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Originally Posted by OrangeCrush View Post
As OP I'm obviously not the authority here, but it seems to me that an empty tank could breathe in and out endlessly without any condensation. The condensation would occur because as the boat heats up, the thermal mass of a large volume of diesel lags behind. At one point, the air is warmer than the surface of the fuel and condensation forms. Sorta like advection fog, or how on a humid day the toilet tank in a bathroom can have condensation on it in the morning. Is this incorrect?
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Top Off Fuel tank = Good
Empty Fuel tank = Good


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Old 10-11-2016, 15:37   #36
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Re: "Worth it" to top off diesel for the winter?

I'm on the fence about topping off and wouldn't worry about it if I were you. First; you are not living aboard so not heating the cabin much right? That minimizes condensation. Second; many boats carry too much fuel for their usual use. Your fuel gets old. Why add more fuel to get old?
What might tip the scales for me is if I had plain steel tanks, possible rust might occur in tanks that are not near full.
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Old 10-11-2016, 15:44   #37
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Re: "Worth it" to top off diesel for the winter?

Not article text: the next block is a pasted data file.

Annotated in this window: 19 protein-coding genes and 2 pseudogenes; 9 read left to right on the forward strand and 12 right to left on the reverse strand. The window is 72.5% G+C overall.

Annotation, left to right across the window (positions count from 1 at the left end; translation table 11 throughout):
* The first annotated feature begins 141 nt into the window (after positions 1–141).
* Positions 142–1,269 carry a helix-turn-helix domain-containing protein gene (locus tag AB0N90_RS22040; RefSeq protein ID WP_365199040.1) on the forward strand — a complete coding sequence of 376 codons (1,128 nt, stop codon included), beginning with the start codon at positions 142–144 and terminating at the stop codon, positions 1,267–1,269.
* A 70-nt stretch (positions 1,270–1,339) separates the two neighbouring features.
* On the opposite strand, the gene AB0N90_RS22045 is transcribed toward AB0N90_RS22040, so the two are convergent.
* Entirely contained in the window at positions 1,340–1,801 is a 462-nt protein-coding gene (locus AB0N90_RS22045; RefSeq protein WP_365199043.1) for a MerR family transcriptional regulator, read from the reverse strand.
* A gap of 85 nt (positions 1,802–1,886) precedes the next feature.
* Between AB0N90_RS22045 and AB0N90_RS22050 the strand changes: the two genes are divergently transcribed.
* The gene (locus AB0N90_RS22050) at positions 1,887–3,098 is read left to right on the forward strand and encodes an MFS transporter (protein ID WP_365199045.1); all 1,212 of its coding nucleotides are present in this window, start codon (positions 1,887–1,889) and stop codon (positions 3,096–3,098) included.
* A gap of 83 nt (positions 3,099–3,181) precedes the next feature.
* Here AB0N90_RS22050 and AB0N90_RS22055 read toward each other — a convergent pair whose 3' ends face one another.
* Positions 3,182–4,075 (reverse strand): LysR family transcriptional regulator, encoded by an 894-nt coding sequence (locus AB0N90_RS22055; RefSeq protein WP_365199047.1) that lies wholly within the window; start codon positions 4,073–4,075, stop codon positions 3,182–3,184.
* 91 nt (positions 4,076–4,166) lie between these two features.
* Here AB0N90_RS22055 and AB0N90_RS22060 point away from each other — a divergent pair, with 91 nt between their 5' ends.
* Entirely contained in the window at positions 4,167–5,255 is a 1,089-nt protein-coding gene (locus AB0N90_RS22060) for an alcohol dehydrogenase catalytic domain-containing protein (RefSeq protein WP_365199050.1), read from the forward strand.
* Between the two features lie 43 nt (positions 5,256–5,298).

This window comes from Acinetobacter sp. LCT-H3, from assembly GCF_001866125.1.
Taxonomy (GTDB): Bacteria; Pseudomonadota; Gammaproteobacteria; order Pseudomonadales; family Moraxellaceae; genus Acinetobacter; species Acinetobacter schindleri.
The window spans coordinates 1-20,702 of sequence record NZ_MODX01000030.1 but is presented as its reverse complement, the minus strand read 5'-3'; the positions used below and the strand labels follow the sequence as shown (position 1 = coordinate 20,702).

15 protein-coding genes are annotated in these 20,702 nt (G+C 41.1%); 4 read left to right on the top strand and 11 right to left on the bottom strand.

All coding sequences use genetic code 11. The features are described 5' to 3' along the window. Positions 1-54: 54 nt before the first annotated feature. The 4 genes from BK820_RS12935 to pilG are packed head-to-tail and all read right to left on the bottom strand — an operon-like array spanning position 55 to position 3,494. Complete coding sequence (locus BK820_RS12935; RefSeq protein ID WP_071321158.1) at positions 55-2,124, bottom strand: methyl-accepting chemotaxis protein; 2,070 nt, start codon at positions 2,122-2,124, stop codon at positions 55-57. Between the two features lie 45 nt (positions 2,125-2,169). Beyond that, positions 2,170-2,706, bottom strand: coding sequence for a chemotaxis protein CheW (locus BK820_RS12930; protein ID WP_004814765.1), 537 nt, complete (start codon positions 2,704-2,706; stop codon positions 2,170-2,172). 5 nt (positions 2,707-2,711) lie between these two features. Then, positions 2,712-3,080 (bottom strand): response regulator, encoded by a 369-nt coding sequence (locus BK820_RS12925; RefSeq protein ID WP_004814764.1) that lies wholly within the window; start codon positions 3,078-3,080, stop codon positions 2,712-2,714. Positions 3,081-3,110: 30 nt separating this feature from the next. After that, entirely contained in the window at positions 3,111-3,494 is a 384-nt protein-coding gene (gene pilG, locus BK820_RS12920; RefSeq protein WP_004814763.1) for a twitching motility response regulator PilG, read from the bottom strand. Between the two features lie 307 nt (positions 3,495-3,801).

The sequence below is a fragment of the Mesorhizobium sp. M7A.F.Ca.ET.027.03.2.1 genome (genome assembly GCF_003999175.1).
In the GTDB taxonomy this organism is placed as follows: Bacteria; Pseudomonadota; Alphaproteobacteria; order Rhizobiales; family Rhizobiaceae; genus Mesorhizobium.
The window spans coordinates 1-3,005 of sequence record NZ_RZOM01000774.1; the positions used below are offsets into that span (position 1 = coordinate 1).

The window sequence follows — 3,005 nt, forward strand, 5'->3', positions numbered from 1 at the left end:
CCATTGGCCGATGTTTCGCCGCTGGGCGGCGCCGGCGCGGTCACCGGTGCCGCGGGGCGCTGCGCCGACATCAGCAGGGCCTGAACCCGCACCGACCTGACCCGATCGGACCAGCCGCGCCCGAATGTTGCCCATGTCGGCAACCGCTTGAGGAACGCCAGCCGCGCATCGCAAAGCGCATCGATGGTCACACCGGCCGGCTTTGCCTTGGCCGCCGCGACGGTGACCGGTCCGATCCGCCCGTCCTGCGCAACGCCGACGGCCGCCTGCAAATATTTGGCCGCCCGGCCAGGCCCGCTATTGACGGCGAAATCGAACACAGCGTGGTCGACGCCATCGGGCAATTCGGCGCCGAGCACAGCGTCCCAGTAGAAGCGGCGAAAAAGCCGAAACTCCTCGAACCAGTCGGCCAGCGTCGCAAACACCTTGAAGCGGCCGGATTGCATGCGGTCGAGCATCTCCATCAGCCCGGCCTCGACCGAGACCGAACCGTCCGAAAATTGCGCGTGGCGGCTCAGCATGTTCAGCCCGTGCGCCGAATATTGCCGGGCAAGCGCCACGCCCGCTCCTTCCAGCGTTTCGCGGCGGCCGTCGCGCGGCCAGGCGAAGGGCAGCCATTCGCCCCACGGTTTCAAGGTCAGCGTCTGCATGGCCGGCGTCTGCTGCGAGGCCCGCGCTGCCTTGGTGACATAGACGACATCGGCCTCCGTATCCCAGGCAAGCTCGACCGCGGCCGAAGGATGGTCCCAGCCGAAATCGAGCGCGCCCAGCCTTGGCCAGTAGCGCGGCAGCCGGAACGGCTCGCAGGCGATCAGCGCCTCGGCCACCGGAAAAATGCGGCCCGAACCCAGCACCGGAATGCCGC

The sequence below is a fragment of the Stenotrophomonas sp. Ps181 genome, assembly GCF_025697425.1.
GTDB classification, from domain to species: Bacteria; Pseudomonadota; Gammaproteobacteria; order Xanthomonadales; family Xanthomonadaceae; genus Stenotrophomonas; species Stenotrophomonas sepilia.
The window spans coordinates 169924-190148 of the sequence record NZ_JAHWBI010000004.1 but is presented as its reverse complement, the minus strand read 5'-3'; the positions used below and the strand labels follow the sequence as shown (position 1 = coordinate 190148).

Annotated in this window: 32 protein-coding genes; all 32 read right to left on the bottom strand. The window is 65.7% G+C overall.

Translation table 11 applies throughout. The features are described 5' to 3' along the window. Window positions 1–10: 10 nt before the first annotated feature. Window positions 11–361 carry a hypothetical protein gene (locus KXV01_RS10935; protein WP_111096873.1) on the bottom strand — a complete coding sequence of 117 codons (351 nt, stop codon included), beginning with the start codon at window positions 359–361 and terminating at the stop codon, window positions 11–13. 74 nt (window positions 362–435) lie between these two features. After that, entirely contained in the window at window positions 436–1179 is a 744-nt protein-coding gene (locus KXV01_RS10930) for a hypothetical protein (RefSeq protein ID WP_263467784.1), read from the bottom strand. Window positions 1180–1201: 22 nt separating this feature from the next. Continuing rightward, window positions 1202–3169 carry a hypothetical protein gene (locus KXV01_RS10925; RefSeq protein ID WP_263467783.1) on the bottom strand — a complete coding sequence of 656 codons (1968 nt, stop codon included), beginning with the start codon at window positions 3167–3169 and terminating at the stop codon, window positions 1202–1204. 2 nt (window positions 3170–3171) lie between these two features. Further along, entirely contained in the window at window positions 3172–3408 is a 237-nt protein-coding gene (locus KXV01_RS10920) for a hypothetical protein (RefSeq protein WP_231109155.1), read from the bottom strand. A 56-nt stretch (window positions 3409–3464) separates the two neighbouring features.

Perhaps condensation is a major worry in tropical climates, mostly east of the Rocky Mountains as far as the USA goes.
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Old 10-11-2016, 15:45   #38
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Re: "Worth it" to top off diesel for the winter?

Quote:
Originally Posted by OrangeCrush View Post
As OP I'm obviously not the authority here, but it seems to me that an empty tank could breathe in and out endlessly without any condensation. The condensation would occur because as the boat heats up, the thermal mass of a large volume of diesel lags behind. At one point, the air is warmer than the surface of the fuel and condensation forms. Sorta like advection fog, or how on a humid day the toilet tank in a bathroom can have condensation on it in the morning. Is this incorrect?


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Yes, it's incorrect, but you're asking the right questions.

The toilet tank has condensation on it because you've flushed it and it has refilled with cold water, colder than the dew point of the wet morning air.

Condensation in your fuel tank can't work the way you say -- although it's an intelligent and creative theory. Condensation can't form just from air being in contact with something cooler. It has to be SATURATED air, or close enough to being saturated that it becomes supersaturated when it's cooled by the cooler object.

The tank doesn't just breathe in and out like a dog -- it will breathe in as it cools, and out as it warms. It will not take in the warm saturated air which could cause condensation, because it is breathing out at that precise time.

Besides that, the very thermal mass you talk about will prevent the tank from heating or cooling much and thus prevent much breathing. I've measured my own tank -- I've never seen the temperature vary by more than 2 degrees C even the outside temperature is varying by 10C or more. So only extremely tiny amounts of air are breathed in and out. And in any case, the fuel will always be warmer than the cool air being breathed in at night anyway.

It just cannot work like this -- it's an old wives' tale, and if you read the MaineSail articles linked to above, you'll see the empirical proof. At least with respect to boats. I make no claims with regards to underground storage tanks etc. which might have different factors at play.